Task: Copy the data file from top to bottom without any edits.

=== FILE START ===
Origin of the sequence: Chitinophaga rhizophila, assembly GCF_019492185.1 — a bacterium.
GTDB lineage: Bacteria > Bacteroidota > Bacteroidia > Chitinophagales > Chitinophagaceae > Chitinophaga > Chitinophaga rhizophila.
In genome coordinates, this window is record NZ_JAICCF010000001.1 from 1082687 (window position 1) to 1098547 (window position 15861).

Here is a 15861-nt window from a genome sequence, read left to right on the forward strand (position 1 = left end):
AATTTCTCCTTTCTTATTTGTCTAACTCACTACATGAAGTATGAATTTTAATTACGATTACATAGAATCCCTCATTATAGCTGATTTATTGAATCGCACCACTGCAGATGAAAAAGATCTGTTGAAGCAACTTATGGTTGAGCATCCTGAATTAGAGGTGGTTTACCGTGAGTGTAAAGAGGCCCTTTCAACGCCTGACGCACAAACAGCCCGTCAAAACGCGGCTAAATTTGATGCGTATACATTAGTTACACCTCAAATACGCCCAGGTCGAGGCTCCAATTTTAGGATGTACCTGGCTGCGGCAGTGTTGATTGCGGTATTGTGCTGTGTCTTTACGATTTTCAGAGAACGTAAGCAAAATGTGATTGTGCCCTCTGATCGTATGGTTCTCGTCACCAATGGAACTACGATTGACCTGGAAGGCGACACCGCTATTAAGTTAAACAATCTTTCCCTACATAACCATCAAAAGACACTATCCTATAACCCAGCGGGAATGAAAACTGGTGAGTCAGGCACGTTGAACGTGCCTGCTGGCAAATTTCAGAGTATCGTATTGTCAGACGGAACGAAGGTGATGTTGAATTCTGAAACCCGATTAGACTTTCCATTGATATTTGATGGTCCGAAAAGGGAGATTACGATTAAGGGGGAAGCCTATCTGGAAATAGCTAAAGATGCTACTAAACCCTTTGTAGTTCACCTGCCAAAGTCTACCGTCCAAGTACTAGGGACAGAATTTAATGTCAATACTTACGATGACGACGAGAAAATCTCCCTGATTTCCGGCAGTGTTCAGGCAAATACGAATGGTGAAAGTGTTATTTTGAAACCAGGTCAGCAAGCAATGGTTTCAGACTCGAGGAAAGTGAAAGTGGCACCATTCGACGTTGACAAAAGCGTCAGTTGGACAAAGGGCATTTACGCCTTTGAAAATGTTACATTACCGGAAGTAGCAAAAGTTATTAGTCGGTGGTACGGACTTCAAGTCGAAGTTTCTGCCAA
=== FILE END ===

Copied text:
Origin of the sequence: Chitinophaga rhizophila, assembly GCF_019492185.1 — a bacterium.
GTDB lineage: Bacteria > Bacteroidota > Bacteroidia > Chitinophagales > Chitinophagaceae > Chitinophaga > Chitinophaga rhizophila.
In genome coordinates, this window is record NZ_JAICCF010000001.1 from 1082687 (window position 1) to 1098547 (window position 15861).

Here is a 15861-nt window from a genome sequence, read left to right on the forward strand (position 1 = left end):
AATTTCTCCTTTCTTATTTGTCTAACTCACTACATGAAGTATGAATTTTAATTACGATTACATAGAATCCCTCATTATAGCTGATTTATTGAATCGCACCACTGCAGATGAAAAAGATCTGTTGAAGCAACTTATGGTTGAGCATCCTGAATTAGAGGTGGTTTACCGTGAGTGTAAAGAGGCCCTTTCAACGCCTGACGCACAAACAGCCCGTCAAAACGCGGCTAAATTTGATGCGTATACATTAGTTACACCTCAAATACGCCCAGGTCGAGGCTCCAATTTTAGGATGTACCTGGCTGCGGCAGTGTTGATTGCGGTATTGTGCTGTGTCTTTACGATTTTCAGAGAACGTAAGCAAAATGTGATTGTGCCCTCTGATCGTATGGTTCTCGTCACCAATGGAACTACGATTGACCTGGAAGGCGACACCGCTATTAAGTTAAACAATCTTTCCCTACATAACCATCAAAAGACACTATCCTATAACCCAGCGGGAATGAAAACTGGTGAGTCAGGCACGTTGAACGTGCCTGCTGGCAAATTTCAGAGTATCGTATTGTCAGACGGAACGAAGGTGATGTTGAATTCTGAAACCCGATTAGACTTTCCATTGATATTTGATGGTCCGAAAAGGGAGATTACGATTAAGGGGGAAGCCTATCTGGAAATAGCTAAAGATGCTACTAAACCCTTTGTAGTTCACCTGCCAAAGTCTACCGTCCAAGTACTAGGGACAGAATTTAATGTCAATACTTACGATGACGACGAGAAAATCTCCCTGATTTCCGGCAGTGTTCAGGCAAATACGAATGGTGAAAGTGTTATTTTGAAACCAGGTCAGCAAGCAATGGTTTCAGACTCGAGGAAAGTGAAAGTGGCACCATTCGACGTTGACAAAAGCGTCAGTTGGACAAAGGGCATTTACGCCTTTGAAAATGTTACATTACCGGAAGTAGCAAAAGTTATTAGTCGGTGGTACGGACTTCAAGTCGAAGTTTCTGCCAA